Scarcely had India begun to enjoy some respite after the late troubles, when the queen of Japara sent her general Quiaidaman to besiege Malacca with 15,000 chosen natives of Java, in a fleet of 80 large galleons and above 220 smaller vessels. Tristan Vaz de Vega happened to be then at Malacca, and was chosen by common consent to assume the command, Francisco Enriquez the former commandant being dead. Tristan Vaz sent immediate notice to Goa of his danger; on which Moniz issued orders to all the neighbouring places to send succours, and began to fit out a fleet for its relief. In the mean time the Javanese army landed and besieged Malacca. Vaz sent Juan Pereyra and Martin Ferreyra with 150 men to drive the enemy from a post. After killing 70 of the enemy, they levelled the work and brought off seven pieces of cannon. Pereyra afterwards burnt 50 of their galleons, and destroyed some great engines which they had constructed for attacking a bastion. Two other officers in a sortie burnt the pallisades which the enemy had erected for straitening the garrison and defending their own quarters. After this, Pereyra going out of the river with the Portuguese vessels, besieged the besiegers, and at Jor took a large quantity of provisions that were going to the Javanese army. Upon these repeated misfortunes, the Javanese embarked in great consternation, and withdrew under night; but were pursued by Pereyra, who cut off many of their vessels in the rear. Almost half of this great army perished by the sword or sickness in this siege, which lasted three months.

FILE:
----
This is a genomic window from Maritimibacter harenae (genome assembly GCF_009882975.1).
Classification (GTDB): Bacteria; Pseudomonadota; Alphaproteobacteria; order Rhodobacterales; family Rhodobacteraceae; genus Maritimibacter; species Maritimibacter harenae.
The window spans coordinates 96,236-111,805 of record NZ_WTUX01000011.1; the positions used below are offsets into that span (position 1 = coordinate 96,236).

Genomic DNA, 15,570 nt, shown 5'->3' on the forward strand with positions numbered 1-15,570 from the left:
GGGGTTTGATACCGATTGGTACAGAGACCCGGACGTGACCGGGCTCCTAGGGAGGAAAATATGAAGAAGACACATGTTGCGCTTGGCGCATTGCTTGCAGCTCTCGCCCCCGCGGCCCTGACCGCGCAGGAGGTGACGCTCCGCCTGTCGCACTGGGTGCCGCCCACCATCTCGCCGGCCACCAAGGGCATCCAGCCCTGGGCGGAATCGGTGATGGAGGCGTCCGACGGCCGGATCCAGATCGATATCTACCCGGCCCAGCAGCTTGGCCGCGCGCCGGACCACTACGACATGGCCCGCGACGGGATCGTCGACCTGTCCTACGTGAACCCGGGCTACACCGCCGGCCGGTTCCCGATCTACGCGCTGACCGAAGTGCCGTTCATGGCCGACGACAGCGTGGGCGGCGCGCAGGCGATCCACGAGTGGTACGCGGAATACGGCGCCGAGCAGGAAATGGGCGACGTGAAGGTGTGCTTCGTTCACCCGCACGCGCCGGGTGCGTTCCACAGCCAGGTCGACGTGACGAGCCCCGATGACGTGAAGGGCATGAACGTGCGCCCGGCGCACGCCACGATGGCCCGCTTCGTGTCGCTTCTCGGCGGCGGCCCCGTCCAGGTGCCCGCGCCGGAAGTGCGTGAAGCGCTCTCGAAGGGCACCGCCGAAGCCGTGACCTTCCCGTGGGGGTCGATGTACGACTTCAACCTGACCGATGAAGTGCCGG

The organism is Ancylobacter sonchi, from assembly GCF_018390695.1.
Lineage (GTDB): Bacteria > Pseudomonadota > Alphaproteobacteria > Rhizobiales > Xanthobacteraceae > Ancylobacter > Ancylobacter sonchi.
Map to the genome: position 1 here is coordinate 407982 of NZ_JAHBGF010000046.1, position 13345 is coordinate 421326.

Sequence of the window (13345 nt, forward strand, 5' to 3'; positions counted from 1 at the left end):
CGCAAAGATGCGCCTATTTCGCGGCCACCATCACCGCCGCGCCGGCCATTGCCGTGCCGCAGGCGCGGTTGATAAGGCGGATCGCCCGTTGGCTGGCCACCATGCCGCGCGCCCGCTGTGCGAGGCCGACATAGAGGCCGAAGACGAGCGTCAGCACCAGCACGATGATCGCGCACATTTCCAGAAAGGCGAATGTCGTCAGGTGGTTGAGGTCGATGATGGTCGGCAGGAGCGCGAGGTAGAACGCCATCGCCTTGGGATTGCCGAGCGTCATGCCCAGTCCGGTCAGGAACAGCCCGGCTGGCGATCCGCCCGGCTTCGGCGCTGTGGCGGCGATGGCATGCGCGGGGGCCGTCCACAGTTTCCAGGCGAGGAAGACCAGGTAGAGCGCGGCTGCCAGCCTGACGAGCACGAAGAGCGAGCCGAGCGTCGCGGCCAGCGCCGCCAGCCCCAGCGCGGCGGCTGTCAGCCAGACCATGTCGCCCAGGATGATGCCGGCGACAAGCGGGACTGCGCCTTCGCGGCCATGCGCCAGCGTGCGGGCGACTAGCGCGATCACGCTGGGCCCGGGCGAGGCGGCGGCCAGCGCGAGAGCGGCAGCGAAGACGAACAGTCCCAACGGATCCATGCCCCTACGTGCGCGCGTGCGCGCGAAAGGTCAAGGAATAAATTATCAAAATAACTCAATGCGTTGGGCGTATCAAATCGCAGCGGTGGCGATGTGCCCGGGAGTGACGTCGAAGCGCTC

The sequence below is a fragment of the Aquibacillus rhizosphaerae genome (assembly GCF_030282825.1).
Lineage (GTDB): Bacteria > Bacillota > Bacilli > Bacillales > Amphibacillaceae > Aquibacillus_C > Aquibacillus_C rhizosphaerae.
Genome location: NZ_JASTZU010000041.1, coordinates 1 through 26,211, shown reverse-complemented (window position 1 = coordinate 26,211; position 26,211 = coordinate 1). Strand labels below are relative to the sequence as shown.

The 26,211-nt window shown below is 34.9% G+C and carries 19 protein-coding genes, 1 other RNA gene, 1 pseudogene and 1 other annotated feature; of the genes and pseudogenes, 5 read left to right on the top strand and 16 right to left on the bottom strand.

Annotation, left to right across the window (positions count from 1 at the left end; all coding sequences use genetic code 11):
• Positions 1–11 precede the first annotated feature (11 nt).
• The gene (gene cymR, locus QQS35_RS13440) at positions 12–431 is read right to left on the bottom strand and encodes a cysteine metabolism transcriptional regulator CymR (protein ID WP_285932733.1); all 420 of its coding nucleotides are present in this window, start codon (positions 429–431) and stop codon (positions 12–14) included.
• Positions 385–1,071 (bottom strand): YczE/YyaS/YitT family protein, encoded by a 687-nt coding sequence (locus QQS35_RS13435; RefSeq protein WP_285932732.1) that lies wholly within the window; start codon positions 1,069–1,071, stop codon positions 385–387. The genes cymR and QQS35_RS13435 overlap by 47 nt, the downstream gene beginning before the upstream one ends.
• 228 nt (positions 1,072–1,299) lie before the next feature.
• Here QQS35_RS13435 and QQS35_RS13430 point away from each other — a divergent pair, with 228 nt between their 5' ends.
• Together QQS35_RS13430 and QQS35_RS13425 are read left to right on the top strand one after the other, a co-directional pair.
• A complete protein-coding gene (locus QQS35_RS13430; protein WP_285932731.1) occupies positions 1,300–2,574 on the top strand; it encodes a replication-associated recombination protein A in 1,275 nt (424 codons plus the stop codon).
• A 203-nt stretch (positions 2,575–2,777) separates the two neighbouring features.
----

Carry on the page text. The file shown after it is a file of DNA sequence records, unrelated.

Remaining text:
Hardly was the army of the queen of Japara gone from Malacca when the king of Acheen arrived before it with 40 gallies, and several ships and smaller vessels, to the number of 100 in all, with a great train of artillery. Tristan Vaz gave orders to Juan Pereyra in a galley, Bernardin de Silva in a caravel, and Ferdinand de Palares in a ship, having each 40 men, to go out of the harbour on purpose to protect a convoy of provisions then in its way to Malacca, of which the city was in great want. The fleet of the enemy immediately attacked them, and soon battered all three ships to pieces. Seventy-five of the Portuguese were slain or drowned on this occasion, forty were made prisoners, and only five saved themselves by swimming. Only 150 men now remained in. Malacca, of whom 100 were sick or aged. Being in want both of men and ammunition Tristan Vaz was under the necessity of remaining very quiet; but the enemy fearing he was preparing some stratagem against them, raised the siege in a panic of terror when they might easily have carried the city, after remaining before it from the beginning to the end of January 1575. The priests, women and children of the distressed city had implored the mercy of God with sighs and tears; and next to God, the city owed its safety to the courage of Tristan Vaz, and to his generosity likewise, as he spent above 20,000 ducats in its defence.